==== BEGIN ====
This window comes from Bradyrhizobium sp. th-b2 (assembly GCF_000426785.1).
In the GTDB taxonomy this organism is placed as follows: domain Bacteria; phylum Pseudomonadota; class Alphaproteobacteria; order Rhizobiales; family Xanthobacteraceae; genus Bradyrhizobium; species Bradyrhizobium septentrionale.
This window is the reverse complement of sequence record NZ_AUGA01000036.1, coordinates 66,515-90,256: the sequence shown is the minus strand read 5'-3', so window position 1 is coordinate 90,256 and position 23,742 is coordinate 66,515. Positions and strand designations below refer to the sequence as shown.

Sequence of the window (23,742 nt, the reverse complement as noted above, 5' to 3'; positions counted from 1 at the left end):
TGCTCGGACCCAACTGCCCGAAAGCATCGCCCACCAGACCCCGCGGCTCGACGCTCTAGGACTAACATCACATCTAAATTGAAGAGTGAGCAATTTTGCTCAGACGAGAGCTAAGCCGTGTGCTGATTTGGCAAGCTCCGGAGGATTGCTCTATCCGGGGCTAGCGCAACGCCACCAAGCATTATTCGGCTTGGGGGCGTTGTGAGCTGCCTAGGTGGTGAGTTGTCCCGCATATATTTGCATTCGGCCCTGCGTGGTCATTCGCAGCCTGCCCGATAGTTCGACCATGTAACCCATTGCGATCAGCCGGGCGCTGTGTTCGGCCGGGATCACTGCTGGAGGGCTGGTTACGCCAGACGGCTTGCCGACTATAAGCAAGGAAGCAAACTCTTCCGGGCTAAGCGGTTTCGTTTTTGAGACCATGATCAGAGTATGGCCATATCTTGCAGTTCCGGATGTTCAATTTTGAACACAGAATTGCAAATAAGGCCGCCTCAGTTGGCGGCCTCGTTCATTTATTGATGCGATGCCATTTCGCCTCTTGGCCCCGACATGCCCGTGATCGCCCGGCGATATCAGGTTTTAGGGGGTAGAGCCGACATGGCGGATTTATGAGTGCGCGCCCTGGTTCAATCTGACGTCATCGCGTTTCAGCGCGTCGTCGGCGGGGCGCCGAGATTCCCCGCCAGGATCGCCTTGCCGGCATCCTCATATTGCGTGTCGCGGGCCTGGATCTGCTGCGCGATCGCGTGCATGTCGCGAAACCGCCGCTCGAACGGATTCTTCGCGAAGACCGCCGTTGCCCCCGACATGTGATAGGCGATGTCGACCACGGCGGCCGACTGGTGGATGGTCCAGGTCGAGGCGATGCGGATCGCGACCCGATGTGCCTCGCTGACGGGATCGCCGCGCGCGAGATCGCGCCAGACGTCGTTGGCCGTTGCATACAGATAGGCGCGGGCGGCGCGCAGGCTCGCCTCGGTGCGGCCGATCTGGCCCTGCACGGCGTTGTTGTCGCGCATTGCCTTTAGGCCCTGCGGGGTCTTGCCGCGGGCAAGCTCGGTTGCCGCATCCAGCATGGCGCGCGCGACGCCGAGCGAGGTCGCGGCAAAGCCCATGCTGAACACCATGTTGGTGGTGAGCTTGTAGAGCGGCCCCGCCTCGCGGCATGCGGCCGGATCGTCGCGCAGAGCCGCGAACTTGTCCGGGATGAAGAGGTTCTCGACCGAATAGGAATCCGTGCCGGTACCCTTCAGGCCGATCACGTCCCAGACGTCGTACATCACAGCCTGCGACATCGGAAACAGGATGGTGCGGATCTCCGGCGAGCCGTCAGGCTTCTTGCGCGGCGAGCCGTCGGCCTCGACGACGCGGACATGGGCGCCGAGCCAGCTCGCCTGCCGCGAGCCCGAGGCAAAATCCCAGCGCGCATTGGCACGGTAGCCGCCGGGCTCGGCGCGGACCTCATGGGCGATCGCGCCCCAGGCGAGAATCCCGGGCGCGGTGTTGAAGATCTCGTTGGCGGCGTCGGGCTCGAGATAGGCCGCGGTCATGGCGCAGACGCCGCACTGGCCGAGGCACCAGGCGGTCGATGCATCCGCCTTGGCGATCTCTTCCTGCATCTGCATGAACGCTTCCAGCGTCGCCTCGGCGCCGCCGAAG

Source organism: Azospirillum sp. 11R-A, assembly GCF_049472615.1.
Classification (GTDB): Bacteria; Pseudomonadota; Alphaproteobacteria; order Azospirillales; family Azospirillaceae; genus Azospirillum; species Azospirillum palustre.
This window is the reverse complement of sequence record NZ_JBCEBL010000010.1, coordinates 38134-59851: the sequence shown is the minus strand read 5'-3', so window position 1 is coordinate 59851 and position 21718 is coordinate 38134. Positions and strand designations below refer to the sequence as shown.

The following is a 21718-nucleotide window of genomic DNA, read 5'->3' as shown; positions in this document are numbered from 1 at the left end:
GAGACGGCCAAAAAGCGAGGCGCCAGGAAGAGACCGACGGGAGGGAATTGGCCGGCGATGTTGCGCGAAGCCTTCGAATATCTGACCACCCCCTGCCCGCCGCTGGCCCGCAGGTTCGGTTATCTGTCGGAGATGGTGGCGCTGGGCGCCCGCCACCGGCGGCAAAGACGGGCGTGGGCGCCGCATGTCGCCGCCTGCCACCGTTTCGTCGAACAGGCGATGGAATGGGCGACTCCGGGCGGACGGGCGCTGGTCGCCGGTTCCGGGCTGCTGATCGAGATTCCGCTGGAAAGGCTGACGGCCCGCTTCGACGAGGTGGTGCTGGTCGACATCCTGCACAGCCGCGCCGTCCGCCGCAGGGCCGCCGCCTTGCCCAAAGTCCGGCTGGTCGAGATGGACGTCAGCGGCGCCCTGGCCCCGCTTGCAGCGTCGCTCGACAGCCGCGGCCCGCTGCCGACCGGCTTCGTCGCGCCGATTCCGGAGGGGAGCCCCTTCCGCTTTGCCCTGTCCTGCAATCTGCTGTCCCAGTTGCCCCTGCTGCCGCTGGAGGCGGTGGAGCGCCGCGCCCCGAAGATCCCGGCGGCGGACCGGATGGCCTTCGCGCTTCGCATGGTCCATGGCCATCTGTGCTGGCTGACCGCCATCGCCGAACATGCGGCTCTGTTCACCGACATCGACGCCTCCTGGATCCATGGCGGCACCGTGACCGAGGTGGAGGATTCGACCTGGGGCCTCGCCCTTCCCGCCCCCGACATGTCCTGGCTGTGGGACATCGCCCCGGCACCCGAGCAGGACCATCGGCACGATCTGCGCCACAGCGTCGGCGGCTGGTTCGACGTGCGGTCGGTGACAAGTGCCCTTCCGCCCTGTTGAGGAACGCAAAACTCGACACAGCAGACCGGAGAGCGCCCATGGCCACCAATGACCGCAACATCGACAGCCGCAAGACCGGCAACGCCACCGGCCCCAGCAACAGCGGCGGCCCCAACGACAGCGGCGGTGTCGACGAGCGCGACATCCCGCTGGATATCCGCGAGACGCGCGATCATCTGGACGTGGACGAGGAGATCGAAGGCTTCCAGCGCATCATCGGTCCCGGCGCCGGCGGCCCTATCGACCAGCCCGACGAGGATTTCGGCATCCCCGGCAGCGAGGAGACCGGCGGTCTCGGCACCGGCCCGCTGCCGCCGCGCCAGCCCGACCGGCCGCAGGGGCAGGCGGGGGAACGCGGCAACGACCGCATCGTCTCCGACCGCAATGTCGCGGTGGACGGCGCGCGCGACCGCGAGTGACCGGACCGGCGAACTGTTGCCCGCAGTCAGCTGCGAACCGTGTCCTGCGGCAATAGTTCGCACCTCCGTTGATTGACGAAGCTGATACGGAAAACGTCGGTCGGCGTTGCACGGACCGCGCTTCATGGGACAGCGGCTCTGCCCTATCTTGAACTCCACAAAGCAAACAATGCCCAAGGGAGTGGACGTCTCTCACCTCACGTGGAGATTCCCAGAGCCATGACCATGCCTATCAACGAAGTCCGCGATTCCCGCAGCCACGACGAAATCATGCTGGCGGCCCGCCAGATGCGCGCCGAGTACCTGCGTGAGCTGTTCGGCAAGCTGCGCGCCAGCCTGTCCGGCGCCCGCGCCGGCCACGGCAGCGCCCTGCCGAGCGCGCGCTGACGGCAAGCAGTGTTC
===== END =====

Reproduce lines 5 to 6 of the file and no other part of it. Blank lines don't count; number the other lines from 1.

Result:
TGCTCGGACCCAACTGCCCGAAAGCATCGCCCACCAGACCCCGCGGCTCGACGCTCTAGGACTAACATCACATCTAAATTGAAGAGTGAGCAATTTTGCTCAGACGAGAGCTAAGCCGTGTGCTGATTTGGCAAGCTCCGGAGGATTGCTCTATCCGGGGCTAGCGCAACGCCACCAAGCATTATTCGGCTTGGGGGCGTTGTGAGCTGCCTAGGTGGTGAGTTGTCCCGCATATATTTGCATTCGGCCCTGCGTGGTCATTCGCAGCCTGCCCGATAGTTCGACCATGTAACCCATTGCGATCAGCCGGGCGCTGTGTTCGGCCGGGATCACTGCTGGAGGGCTGGTTACGCCAGACGGCTTGCCGACTATAAGCAAGGAAGCAAACTCTTCCGGGCTAAGCGGTTTCGTTTTTGAGACCATGATCAGAGTATGGCCATATCTTGCAGTTCCGGATGTTCAATTTTGAACACAGAATTGCAAATAAGGCCGCCTCAGTTGGCGGCCTCGTTCATTTATTGATGCGATGCCATTTCGCCTCTTGGCCCCGACATGCCCGTGATCGCCCGGCGATATCAGGTTTTAGGGGGTAGAGCCGACATGGCGGATTTATGAGTGCGCGCCCTGGTTCAATCTGACGTCATCGCGTTTCAGCGCGTCGTCGGCGGGGCGCCGAGATTCCCCGCCAGGATCGCCTTGCCGGCATCCTCATATTGCGTGTCGCGGGCCTGGATCTGCTGCGCGATCGCGTGCATGTCGCGAAACCGCCGCTCGAACGGATTCTTCGCGAAGACCGCCGTTGCCCCCGACATGTGATAGGCGATGTCGACCACGGCGGCCGACTGGTGGATGGTCCAGGTCGAGGCGATGCGGATCGCGACCCGATGTGCCTCGCTGACGGGATCGCCGCGCGCGAGATCGCGCCAGACGTCGTTGGCCGTTGCATACAGATAGGCGCGGGCGGCGCGCAGGCTCGCCTCGGTGCGGCCGATCTGGCCCTGCACGGCGTTGTTGTCGCGCATTGCCTTTAGGCCCTGCGGGGTCTTGCCGCGGGCAAGCTCGGTTGCCGCATCCAGCATGGCGCGCGCGACGCCGAGCGAGGTCGCGGCAAAGCCCATGCTGAACACCATGTTGGTGGTGAGCTTGTAGAGCGGCCCCGCCTCGCGGCATGCGGCCGGATCGTCGCGCAGAGCCGCGAACTTGTCCGGGATGAAGAGGTTCTCGACCGAATAGGAATCCGTGCCGGTACCCTTCAGGCCGATCACGTCCCAGACGTCGTACATCACAGCCTGCGACATCGGAAACAGGATGGTGCGGATCTCCGGCGAGCCGTCAGGCTTCTTGCGCGGCGAGCCGTCGGCCTCGACGACGCGGACATGGGCGCCGAGCCAGCTCGCCTGCCGCGAGCCCGAGGCAAAATCCCAGCGCGCATTGGCACGGTAGCCGCCGGGCTCGGCGCGGACCTCATGGGCGATCGCGCCCCAGGCGAGAATCCCGGGCGCGGTGTTGAAGATCTCGTTGGCGGCGTCGGGCTCGAGATAGGCCGCGGTCATGGCGCAGACGCCGCACTGGCCGAGGCACCAGGCGGTCGATGCATCCGCCTTGGCGATCTCTTCCTGCATCTGCATGAACGCTTCCAGCGTCGCCTCGGCGCCGCCGAAG

Source organism: Azospirillum sp. 11R-A, assembly GCF_049472615.1.